I spent the night with a friend in Vitacura, a tony neighborhood in the north of Santiago. The next morning I went for a run in this Atherton-style hood. The air was crisp and cool and the Andes mountains served as an unmatchable backdrop. (Think: Boulder Flatirons, except grander.) Again I noted how everyone obeyed crosswalk signs and how well marked everything was.

The next night L, D, and I shared a couple bottles of Chilean wine and several plates of tapas at a hip, loud wine bar (that turns into a dance club at midnight). Spanish was the common denominator, so I got plenty of practice. Wine always loosens the tongue as well, especially when it’s a foreign language.

Vitacura is not the real Santiago, so I spent the next six nights in an apartment in Barrio Brasil, a neighborhood near the center of town that’s full of students and nightlife and restaurants. It was an ideal location and the apartment set-up worked well as it allowed me to buy some groceries/food.

I took the same approach to Santiago as I did in Buenos Aires: walk around, more or less randomly. There was plenty to see, including ample mullets (the fashion choice of most Chilean young men), spontaneous dance protests in streets, school children, and more. I walked to the zoo and metropolitan park and to get there I had to walk through the Palestinian neighborhood. I know this because a guy came up and asked if I needed help (it’s happened three times so far in Chile; didn’t happen in Argentina or Uruguay) and he told me there are 70,000 Palestinians living in Santiago.

Food in Santiago is still heavily meat-based but not as much as in Argentina and Uruguay. Churrascos are the go-to. “Completos” are just hot dogs but with loads of sauces on top. The produce and fish are tasty, thanks to Chile’s coastal location.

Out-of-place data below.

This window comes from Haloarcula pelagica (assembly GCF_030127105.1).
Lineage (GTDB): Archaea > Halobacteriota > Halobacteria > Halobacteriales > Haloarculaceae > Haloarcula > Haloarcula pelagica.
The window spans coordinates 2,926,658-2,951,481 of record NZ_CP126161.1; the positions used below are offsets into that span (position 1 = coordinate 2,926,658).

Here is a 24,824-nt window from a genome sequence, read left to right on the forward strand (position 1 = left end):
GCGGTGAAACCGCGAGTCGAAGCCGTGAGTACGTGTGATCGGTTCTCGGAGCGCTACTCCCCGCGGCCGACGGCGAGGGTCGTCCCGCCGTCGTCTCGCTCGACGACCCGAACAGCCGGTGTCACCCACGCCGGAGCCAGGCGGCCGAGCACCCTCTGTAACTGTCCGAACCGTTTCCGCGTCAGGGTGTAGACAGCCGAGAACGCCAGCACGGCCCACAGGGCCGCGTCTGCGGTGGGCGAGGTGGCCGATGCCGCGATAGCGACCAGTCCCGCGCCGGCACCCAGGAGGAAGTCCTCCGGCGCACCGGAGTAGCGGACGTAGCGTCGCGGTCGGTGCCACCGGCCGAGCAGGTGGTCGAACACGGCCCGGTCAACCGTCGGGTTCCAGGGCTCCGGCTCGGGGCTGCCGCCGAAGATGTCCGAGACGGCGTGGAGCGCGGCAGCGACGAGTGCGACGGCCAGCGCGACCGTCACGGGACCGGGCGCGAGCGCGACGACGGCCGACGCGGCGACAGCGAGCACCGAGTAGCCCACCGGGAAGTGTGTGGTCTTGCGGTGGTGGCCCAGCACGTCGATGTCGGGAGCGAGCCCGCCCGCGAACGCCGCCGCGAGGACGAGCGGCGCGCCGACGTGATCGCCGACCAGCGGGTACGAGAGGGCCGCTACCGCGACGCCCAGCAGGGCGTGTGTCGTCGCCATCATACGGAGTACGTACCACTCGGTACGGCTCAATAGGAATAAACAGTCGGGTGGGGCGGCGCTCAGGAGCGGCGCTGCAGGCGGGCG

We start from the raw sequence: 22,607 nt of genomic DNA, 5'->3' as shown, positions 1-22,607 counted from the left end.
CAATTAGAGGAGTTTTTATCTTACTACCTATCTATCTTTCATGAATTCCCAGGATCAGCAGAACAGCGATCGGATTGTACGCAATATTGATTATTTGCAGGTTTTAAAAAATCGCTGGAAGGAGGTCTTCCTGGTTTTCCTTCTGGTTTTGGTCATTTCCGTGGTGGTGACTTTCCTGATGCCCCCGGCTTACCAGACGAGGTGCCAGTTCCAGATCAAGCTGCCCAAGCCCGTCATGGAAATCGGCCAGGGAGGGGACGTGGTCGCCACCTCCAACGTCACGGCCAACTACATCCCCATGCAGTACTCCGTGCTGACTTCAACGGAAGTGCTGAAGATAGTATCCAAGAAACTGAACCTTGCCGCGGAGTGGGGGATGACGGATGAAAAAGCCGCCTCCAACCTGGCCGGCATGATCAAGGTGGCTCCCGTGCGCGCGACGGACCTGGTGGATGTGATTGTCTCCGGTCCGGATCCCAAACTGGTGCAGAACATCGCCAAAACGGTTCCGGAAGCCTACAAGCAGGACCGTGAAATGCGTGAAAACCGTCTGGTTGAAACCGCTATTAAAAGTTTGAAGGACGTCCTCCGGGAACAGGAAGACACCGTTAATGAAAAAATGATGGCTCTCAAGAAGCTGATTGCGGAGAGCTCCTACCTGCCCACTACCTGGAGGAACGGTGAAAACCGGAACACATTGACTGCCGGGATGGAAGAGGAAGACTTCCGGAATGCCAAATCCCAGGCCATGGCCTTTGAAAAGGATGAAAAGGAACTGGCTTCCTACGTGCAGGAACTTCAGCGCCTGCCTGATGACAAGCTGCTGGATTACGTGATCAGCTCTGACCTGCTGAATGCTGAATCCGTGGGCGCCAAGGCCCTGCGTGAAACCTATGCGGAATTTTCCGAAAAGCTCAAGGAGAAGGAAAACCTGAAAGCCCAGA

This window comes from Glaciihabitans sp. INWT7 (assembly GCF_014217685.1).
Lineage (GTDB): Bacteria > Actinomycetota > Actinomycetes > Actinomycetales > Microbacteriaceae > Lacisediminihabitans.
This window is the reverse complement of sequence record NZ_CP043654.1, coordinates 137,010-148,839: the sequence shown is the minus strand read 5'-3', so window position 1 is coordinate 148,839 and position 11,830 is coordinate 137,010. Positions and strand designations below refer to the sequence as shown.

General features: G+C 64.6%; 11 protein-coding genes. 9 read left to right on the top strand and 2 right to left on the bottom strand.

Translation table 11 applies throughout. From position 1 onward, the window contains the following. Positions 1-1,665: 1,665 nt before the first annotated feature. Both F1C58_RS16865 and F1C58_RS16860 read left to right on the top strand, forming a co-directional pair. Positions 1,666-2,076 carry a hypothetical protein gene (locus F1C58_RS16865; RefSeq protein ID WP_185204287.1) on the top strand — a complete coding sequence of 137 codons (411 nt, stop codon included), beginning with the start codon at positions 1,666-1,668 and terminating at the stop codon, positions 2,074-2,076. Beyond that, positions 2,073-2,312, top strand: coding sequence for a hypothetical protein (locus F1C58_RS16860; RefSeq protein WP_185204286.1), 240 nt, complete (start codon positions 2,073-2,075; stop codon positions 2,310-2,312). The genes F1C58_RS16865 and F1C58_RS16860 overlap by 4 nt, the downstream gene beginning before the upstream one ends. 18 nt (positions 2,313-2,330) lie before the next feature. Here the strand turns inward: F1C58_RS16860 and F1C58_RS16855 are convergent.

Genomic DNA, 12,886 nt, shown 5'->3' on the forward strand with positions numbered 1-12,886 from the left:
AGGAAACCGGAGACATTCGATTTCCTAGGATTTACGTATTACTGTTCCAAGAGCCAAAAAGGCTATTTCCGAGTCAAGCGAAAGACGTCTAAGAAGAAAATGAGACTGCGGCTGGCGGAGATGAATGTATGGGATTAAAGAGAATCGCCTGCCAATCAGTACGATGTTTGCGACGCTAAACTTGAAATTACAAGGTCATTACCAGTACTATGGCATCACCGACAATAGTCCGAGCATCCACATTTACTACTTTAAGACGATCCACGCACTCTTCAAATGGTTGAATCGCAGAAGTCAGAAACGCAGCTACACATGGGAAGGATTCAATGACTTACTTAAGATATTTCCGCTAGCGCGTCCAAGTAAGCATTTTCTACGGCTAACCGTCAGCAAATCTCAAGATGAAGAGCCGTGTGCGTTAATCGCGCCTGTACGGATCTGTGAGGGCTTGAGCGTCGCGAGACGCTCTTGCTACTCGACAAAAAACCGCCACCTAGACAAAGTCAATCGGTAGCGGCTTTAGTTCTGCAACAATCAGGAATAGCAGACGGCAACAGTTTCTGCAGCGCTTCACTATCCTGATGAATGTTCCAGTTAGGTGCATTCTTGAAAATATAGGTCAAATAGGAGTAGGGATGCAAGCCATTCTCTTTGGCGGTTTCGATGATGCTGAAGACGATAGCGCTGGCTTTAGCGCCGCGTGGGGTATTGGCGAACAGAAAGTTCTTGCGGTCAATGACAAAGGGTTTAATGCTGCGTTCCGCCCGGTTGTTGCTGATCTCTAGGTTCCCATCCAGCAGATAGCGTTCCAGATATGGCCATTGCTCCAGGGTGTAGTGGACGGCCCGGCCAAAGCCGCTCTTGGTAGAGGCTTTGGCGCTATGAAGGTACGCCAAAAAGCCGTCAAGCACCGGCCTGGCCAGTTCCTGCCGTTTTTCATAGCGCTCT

The Santiago metro is the best I’ve ever used, anywhere (Japan is probably better, but again, Japan is a separate category). The trains come every two minutes or so; there are a million people standing around to help you through every stage; queues are formed and respected; the trains are trash-free and well-signed; and the coverage of the subway/metro is vast. You can get anywhere on the subway, it seemed cheap, and very user-friendly.

Pollution in the city? Yes, it’s there, and the smog and so forth is as advertised. But it wasn’t as oppressive as I expected. Some told me it would be impossible to run outside due to smog. Not so.

The city is segregated by class and in the nicer neighborhoods there isn’t much poverty to see or deal with. The wealthier suburbs are incredibly American-looking. Similar looking homes, trimmed grass lawns in front, etc. I was told that American ex-pats can live in one of these suburbs and feel right at home.

Bottom Line on Santiago: I love it.

Vigilance on the Travel Trails

A person traveling with me tells me that I am the most vigilant traveler she’s traveled with in terms of security precautions, preemptive battles against scams, etc.

Other than a passport issue in Switzerland four years ago but besides that nothing bad has happened to me. Never been robbed or mugged and nothing’s been stolen from a hotel room (even though I always hide my stuff under mattresses etc especially in lower end hotels).

I’m not sure whether this actually makes me MORE vigilant. Perhaps if something like this happened, I’d realize its big picture insignificance. Until then, it’s an “unknown.”

Either way, I think I have an optimal amount of vigilance – I do venture into dangerous hoods, countries, etc. just always try to be safe…

July 29, 2009